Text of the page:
with–with air, you know, air fares, with travel, like they’re taking up a lot of that
themselves, with movie times, you know, with instant answers to sports scores, news stories,
all that stuff. They’re–they’re kind of eating up that real estate so I’d urge you to go
into the chunky middle and the long tail if you’re in SEO. Byron White: Peter got back to us with his
rented land comment. He’s referring to both API keys and scraping depend on a service
that can be taken away from you, rented land. Rand Fishkin: Yes. Well, so I would argue
and I think that the other folks in the call would probably argue that rank tracking data
would be extremely hard to take away. It’s as least as secure a data source as, you know,
most anything that–that most technology companies operate with today. Byron White: But Rand … Chase Granberry: I guess–and there’s–there’s
arguments where it’s actually more secure than an–an actual API key. I mean if you
look at Twitter and their stream– Rand Fishkin: Sure. Chase Granberry: –they’re–they’re full fire
host API. I think there’s only three to five– Rand Fishkin: Two. Chase Granberry: –people that have access
to that anymore and there was– Rand Fishkin: Just two. Chase Granberry: There’s only two now? Rand Fishkin: Yup. Just Gnip and Datasift. Chase Granberry: Who? Rand Fishkin: Gnip and Datasift. Chase Granberry: Gnip and Datasift. I wonder
who overviewed it … Rand Fishkin: You have to buy from one of
those two. Yeah. Chase Granberry: From one of those two? So
I mean Twitter had that allocated a lot to a lapse. I mean, you know, at least 25 to
50 people, you know, and then in the last six months, they’ve literally pulled all those
API keys. People browsers actually submitted an injunction to Twitter because they tried
to take their API key away and, you know, they’re now suing Twitter over the fact that,
you know, Twitter took their API key away and I mean it’s–it’s a pretty dramatic deal
over there and–and they’re screwing a lot of people and so I mean I would argue that–that
scraping is actually more reliable than … Mike Roberts: Speaking of due process, right,
like you can get an assist letter and, you in essence have the legal system to–to help
you decide whether or not you want to do that. If you have an API agreement then you have–it’s
a one side. These–these API agreements are one sided, right. It’s like you either pass
Google’s subjective audit or you fail it and you build your company on it and then one
day they decide that you fail then they immediately shut you off and just shut down your entire
business. Scraping you have, you know, good time. Byron White: That way you can leave the county,
right, Mike? Mike Roberts: Well, you can at least sell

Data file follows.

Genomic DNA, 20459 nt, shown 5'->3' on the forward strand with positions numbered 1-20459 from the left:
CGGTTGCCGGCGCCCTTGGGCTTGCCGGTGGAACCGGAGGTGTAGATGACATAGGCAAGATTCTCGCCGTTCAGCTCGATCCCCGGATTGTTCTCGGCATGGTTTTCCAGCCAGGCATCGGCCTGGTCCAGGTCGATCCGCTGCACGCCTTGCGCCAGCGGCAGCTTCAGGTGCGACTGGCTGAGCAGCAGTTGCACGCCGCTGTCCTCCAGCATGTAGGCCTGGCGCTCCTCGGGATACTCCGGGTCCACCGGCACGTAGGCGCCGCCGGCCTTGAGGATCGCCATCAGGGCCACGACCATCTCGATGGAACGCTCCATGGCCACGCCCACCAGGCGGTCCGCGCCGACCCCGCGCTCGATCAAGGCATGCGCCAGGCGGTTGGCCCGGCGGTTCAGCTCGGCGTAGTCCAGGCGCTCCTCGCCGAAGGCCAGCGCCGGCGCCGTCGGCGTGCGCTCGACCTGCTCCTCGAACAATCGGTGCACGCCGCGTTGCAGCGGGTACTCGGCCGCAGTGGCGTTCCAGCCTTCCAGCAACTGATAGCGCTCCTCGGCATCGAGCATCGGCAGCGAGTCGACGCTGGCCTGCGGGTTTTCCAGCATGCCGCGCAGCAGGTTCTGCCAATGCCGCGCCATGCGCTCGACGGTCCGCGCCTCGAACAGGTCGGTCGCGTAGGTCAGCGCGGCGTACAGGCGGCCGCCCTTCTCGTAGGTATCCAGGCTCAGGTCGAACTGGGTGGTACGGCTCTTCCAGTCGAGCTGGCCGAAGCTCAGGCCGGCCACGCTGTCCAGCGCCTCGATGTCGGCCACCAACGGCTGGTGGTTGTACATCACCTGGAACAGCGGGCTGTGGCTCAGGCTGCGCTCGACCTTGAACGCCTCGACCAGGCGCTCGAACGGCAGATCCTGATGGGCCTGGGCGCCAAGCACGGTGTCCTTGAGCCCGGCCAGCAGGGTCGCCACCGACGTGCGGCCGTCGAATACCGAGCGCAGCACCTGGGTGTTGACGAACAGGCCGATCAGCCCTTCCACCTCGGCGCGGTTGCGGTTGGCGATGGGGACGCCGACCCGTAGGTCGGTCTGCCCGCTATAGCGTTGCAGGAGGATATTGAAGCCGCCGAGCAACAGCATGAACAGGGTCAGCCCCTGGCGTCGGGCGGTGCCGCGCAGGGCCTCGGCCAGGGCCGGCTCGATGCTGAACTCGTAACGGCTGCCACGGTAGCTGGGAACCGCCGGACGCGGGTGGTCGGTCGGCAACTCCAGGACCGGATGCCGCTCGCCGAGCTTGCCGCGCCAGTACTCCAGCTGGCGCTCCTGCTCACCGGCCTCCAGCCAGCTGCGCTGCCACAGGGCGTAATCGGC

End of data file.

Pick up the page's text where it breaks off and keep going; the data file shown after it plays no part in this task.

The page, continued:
your company to somebody else. Rand Fishkin: I was going to say if you’re
talking about the legal side, so there are–I’m sure, you know, many of you have seen like
lots of terms of service on other websites that say, “If you display this website anywhere
else, it must be at the top of the page.” And that’s specifically saying, “Google, if
you want to crawl my site and honor my terms of service, you have to show me at the top
of the results for every search query.” So Google is violating hundreds of websites,
its terms of service all the time. Violating a company’s terms of service on the web is
not a legal action. That is, you know, I mean that’s one of the reasons why SEOmoz which,
you know, we have a lawyer as our COO and we obviously have attorneys who review things,
we have investors who put a lot of money into the company and so they–you know, there was
a lot of due, you know, process to say, “Hey. Is anything you’re doing against–oh, okay,
well, what if Google changes their TOS to say that this is violating and da-da-da?”
Okay. TOS violation is not a legal issue, therefore, this is not a–a litigation concern.
It’s merely a data access concern. Mike Roberts: And it’s–and it’s definitely
not in Google. I mean Google–Google like I said is–is–is sort of in the–from their
intellectual property, you know, arguments. It’s definitely not in their best interest
to … Rand Fishkin: Oh no. I mean what they would
want if–if this case ever went to court, they would want it to be thrown out and say
anyone can go scrape anything on the web because that’s how Google’s business operates. That’s
how they make … Byron White: Any truth to the rumor that Google
Places is going to go with paid positionings for up to three spots? Chase Granberry: I never–I never heard that
rumor but I mean I believe Google Shopping is now paid inclusion, period. So–and–and
the local stuff is the long tail for Google. I mean, you know, local businesses, there’s
hundreds of thousands of those and they all spend few hundred bucks a month. That’s a
lot of money, millions even so … Mike Roberts: Sounds possible to me but I’ve
never heard of it. Byron White: Ever heard of Google Place? Did
anybody have any–any additional theories on the AA Trust thing? We know that–we know
that AA Trust… that Majestic put this–put on their blog, AA Trust is doing this. They
sort of called them out a lot a little bit. Well, kind of a lot because it’s a direct
competitor and–and then the next day–the very next day, AA Trust said, “Well, we–we
won’t have any–any keyword data, any scrape data on our site. We’re out of that business.
We’re stretched out.” Mike Roberts: My theory to put forth was that– Rand Fishkin: You guys, I’m sorry. Chase Granberry: –and AA trust are the same.
Does anyone know–have any other theories? Rand Fishkin: That could very well be possible.
I’ve never met or known anyone who knows anyone who’s at AA Trust like … Chase Granberry: Yeah. Rand Fishkin: –Bing wise but I apologize